Interview with The National Gallery’s Colin Wiggins (Special Projects Curator)

Colin Wiggins. Image Courtesy of The National Gallery.

Could you tell us a bit about the Associate Artist scheme? How did it come to be?

The scheme grew out of the former Artist in Residence scheme, which ran from 1980 to 1989 when a younger artist was appointed for a period of six months. This was an advertised post and selection was made following interviews and studio visits. The idea was for the public to be able to meet and talk to a practicing artist in a studio. It was really conceived as a reminder to visitors that all of the revered masterpieces in the collection were, in fact, hand-made. In 1989 it was decided to end the scheme and instead to invite artists who had already established their reputation, for a much longer period, with the specific brief of making new work in response to the collection. At the end of the period of appointment, an exhibition of the work produced would be held in the Sunley Room. Paula Rego became first Associate Artist in 1989 and spent two years working at the Gallery, with her exhibition opening in December 1991.

The scheme is sometimes casually referred to as a residency, why was it decided not to use the term in the name of the scheme?

This was to differentiate it from the previous scheme. Also, there is no obligation to literally be ‘in residence’. A studio is provided and there is an obligation to host a certain amount of public open days but it is up to the individual artist where they want to make the work. However, all of the invited artists so far have spent as much time as they could in the Gallery.

Tell us about your background and how you became appointed to your current position?

I was formerly in the Education Department where I did a lot of projects with fine art students. It was natural to place the running of the scheme with Education because we get a lot of interest from colleges who wish to bring students to meet the artist, which we are happy to arrange. In 2011 I moved to the Curatorial Department where I continue to have responsibility for the scheme.

Does your personal taste influence the type of artists you show?

I don’t think so but I’d be disingenuous to say that I ignore my personal taste. But I try to!

At the end of the scheme the artist gets to exhibit at the national gallery, how are those exhibitions received by the National Gallery audience?

Mixed! Some people (and critics) have reacted with responses ranging from horror to mockery, which has been the traditional response to all new art from the time of Manet and the Impressionists. And others have found the exhibitions stimulating, provocative and enjoyable. We are not aiming to please all of the people all of the time but do want to rake up some dust and get some discussions going by the mainstream public, contemporary art is often perceived as an acquired taste.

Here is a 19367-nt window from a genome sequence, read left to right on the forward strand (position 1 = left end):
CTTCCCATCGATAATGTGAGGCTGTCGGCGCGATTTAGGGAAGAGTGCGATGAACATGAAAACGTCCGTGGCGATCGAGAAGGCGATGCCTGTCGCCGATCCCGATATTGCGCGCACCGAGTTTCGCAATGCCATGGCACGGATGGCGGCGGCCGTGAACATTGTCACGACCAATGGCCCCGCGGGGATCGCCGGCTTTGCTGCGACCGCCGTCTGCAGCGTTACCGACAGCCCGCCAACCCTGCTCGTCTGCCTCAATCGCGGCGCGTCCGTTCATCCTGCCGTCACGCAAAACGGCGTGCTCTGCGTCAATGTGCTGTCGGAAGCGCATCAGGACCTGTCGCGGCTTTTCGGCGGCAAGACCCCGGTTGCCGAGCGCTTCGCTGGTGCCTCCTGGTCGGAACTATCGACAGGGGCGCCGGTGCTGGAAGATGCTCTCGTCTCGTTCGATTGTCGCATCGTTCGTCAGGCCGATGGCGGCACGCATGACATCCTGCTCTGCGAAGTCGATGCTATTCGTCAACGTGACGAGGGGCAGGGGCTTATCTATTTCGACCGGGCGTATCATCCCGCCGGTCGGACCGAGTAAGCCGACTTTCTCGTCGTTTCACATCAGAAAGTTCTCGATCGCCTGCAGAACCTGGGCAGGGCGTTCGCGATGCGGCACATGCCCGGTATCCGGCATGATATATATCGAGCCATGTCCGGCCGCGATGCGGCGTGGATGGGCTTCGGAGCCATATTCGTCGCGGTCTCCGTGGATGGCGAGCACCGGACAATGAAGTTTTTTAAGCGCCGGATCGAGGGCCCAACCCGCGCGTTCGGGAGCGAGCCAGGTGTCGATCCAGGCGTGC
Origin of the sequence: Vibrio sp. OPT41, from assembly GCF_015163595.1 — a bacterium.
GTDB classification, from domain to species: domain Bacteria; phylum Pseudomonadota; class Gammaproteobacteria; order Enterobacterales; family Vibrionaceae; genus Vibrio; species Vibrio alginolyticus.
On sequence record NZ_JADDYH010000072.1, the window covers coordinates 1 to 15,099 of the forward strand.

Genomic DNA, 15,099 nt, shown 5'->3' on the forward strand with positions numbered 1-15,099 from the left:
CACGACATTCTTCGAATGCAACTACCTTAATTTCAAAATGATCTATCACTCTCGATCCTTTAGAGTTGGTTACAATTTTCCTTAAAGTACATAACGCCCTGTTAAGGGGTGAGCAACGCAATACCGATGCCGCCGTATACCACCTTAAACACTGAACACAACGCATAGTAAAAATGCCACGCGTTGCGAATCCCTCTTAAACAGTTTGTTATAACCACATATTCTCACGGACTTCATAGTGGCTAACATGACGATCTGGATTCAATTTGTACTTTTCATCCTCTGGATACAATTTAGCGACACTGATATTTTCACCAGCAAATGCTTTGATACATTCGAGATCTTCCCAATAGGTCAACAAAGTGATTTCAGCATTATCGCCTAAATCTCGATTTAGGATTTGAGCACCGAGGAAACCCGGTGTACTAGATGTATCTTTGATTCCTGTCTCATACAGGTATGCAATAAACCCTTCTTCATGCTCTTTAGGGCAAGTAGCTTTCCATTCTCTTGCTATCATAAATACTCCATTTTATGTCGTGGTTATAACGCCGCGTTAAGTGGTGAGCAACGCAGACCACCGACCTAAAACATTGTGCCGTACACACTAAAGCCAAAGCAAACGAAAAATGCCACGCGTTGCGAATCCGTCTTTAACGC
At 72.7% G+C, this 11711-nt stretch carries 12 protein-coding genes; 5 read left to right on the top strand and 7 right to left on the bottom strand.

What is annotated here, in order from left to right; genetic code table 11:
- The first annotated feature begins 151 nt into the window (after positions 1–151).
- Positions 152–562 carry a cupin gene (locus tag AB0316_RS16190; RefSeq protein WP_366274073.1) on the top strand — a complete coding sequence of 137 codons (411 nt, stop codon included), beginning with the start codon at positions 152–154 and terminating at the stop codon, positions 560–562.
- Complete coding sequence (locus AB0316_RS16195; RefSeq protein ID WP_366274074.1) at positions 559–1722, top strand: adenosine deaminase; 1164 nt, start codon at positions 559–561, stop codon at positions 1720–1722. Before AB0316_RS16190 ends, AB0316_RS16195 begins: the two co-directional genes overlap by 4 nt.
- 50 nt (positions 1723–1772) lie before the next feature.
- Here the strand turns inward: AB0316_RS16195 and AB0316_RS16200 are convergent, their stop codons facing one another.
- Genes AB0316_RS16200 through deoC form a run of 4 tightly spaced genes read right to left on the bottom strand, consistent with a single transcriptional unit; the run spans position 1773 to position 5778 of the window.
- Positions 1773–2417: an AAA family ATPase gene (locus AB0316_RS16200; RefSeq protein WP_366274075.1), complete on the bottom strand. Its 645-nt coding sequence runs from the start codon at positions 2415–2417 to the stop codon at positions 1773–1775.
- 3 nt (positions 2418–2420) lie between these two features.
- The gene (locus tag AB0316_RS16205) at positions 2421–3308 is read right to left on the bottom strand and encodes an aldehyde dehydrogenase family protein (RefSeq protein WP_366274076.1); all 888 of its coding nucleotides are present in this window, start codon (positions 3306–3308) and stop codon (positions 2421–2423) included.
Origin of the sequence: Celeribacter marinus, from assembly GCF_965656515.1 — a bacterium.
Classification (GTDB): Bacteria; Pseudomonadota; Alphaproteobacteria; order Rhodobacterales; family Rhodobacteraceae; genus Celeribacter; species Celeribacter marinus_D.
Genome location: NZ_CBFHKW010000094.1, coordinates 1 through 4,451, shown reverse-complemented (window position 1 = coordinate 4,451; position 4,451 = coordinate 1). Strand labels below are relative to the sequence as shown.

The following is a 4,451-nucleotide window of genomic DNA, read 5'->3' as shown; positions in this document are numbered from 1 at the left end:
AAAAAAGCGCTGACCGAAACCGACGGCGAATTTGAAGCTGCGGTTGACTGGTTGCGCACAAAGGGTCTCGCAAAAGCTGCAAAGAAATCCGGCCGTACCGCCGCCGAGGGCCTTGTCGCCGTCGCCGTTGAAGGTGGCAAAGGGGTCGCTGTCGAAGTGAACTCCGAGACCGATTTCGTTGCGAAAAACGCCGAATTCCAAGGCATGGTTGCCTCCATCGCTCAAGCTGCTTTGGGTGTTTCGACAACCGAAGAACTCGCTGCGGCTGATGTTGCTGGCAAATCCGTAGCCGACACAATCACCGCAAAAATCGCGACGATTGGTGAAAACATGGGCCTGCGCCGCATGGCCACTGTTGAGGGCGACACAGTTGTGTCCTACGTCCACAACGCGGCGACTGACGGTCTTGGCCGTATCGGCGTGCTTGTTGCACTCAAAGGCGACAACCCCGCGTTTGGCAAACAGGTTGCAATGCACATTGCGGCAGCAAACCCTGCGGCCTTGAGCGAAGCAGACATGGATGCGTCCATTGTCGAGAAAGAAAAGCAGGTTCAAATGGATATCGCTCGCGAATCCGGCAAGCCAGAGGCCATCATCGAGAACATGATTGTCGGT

How has the art landscape changed for contemporary art since the scheme was launched?

Absolutely! Frieze changed everything.

Has the role of the National Gallery and its relationship to London’s contemporary art scene changed?

I would hope so. Thirty or so years ago the National Gallery had very little connection with the contemporary art world, although artists such as Francis Bacon, Frank Auerbach or R.B. Kitaj were regular visitors who were using the collection as an inspiration for their own work. But the idea of the Gallery inviting well-known living artists to contribute to its programme was in its infancy. It began in the late 1970s with a series of exhibitions called ‘The Artist’s Eye’ when well-known artists to be invited to act as curators and to display examples of their own work amongst the Old Masters. Amongst the very first of these were Richard Hamilton and Anthony Caro.


The London art scene is massive and overwhelming. Out of hundreds of galleries and thousand of people who work in them, how do you know where to go and who to listen to?

We asked a few hundred art professionals, curators, and artists to name their favourite galleries and we came up with a list of 70. Luckily for us, many museums and galleries were available for interviews. We wanted to share the knowledge with as many art professionals as we could so we are sharing many of them here. The full interviews are available in the book ‘Who to Know in London?’

This interview was conducted in 2015, it took a year to publish because it turns out it’s a lot harder to liaison with 70 galleries and their PR agencies than we originally expected. All the anachronisms were kept to illustrate just how fast paced the London gallery scene is, some people we interviewed no longer work at the same galleries, and some galleries no longer exist in the same form they did last year.